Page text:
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Sony blew it by not releasing an abundance of SACD rock titles



I believe that SACD and SACD multi-channel have missed the boat with the paucity of this genre to the detriment and demise of the format itself. For sure classical music listeners have always benefited first and most from cutting edge audio technology. Classical music ushered in LP, CD, and SACD and SACD multi-channel. But Sony screwed up big time by giving short shrift to rock, pop, and R&B when launching SACD. The Sony catalog alone is flush with these entire genres much recorded during the multi-channel (quad) era. All music lovers, including classical music lovers have been collateral victims of this miscalculation.

While I am a classical music listener foremost my formative music experiences are firmly rooted in R&B with generous helpings of jazz, pop, and some rock. And as a videographer I have been to numerous rock concerts and rock venues. I will be attending one on July 31 in support of my son's best friend who is a drummer in an up and coming local hard rock group.

Classical music listeners benefit most from multi-channel due to the more realistic capturing and reproduction of an actual venue "space". The same applies for jazz......big time. I think rock's chief benefit, though, from multi-channel is from the "artist creativity" aspects of the final product. Multi-channel unleashes the creative shackles, for better or for worse, of the artist and the engineer. We both appreciate the huge difference in the listening experience between stereo and multi-channel classical music. But it pales by comparison when talking about a rock recording. I have done on-the-fly A/B comparisons with much, if not all, the MC rock in my collection and the differences are astonishing.....for some listeners maybe too much of a good thing. And this is usually done without "abusing" the technology. So, artistically, you get the sense that this (MC) was what the artist was attempting to do all along but could not pull it off in stereo. But sonically, there is, too, a tremendous upside with multi-channel rock. It is simply far more "open" than that same disc could possibly be when played in the same system.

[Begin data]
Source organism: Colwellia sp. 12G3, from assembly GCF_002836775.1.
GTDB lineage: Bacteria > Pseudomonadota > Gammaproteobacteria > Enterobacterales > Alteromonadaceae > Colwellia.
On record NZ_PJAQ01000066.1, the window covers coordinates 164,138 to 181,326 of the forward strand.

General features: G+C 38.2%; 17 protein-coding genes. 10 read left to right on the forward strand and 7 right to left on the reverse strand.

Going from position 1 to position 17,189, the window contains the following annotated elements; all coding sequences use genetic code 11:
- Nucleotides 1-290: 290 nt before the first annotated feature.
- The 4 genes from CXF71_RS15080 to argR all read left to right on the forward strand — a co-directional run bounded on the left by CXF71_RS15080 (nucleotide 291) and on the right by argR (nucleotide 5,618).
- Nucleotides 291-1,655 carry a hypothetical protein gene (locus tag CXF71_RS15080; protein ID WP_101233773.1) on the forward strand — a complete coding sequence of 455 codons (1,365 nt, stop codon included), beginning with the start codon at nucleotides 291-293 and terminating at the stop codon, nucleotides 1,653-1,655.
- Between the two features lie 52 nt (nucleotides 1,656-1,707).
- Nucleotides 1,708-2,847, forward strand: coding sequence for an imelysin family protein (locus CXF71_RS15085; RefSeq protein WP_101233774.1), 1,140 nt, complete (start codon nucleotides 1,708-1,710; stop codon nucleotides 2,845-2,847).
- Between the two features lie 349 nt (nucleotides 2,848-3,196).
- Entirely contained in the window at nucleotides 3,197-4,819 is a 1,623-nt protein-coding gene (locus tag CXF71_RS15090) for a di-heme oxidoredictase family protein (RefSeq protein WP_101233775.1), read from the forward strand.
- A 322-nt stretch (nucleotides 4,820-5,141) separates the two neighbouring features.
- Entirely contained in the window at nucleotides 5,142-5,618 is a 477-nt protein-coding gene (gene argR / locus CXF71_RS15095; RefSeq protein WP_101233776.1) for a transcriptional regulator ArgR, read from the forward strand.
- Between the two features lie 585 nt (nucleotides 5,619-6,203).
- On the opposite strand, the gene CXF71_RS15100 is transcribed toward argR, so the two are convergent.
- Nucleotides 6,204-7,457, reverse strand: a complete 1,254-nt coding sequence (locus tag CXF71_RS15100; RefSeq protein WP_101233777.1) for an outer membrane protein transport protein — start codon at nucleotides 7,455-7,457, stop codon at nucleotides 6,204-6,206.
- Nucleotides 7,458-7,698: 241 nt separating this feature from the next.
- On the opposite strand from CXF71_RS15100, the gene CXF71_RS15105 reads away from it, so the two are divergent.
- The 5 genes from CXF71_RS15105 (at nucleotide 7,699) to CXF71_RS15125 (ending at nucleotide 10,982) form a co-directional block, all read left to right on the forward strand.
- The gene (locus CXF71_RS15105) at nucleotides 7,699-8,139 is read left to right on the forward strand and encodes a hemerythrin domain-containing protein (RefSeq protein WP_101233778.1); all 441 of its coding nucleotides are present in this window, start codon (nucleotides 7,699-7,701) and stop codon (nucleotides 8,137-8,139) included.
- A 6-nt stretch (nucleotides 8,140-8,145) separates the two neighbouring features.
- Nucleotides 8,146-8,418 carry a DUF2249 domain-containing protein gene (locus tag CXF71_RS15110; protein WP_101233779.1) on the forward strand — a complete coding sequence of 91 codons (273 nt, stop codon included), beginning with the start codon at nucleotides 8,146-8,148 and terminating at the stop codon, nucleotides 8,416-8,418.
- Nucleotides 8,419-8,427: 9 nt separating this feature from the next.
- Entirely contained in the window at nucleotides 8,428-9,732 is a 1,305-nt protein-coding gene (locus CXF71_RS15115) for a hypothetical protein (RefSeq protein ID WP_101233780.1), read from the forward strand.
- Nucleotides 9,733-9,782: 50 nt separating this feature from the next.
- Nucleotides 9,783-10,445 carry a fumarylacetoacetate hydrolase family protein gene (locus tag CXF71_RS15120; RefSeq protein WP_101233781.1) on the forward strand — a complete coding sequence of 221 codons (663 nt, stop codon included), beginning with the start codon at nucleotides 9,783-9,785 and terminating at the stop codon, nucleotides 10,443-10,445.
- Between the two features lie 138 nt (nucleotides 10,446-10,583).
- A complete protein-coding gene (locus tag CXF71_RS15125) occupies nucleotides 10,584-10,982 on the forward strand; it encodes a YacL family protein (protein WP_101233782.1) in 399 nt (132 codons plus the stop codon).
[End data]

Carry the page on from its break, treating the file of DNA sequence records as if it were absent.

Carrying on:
Capturing a live event whether rock concert or classical music concert have far more spatial similarities than differences. And so multi-channel unmistakably enhances the palpability of a live R&B or rock concert. A few years ago I submitted a review at SA-CD.net of a live Earth, Wind and Fire concert, "Gratitude" which at the time gave me the most "you are there" experience of any disc I had heard to date.(Whoa! I see that the asking price for that SACD is $181.12 used at Amazon.com).

So, I can't see how a rock listener would "prefer" stereo over multi-channel when listening to the same disc in the same system., just as they would not prefer mono over stereo. Sure, there may be individual discs where the listener my disagree with what the artist and/or engineer intended, but on the whole 5 channels is *far* superior than 2 in the same system that is implemented to do both well. Of course, given the dearth of rock titles I understand why most rock listeners have voted with their feet and left SACD.








Robert C. Lang


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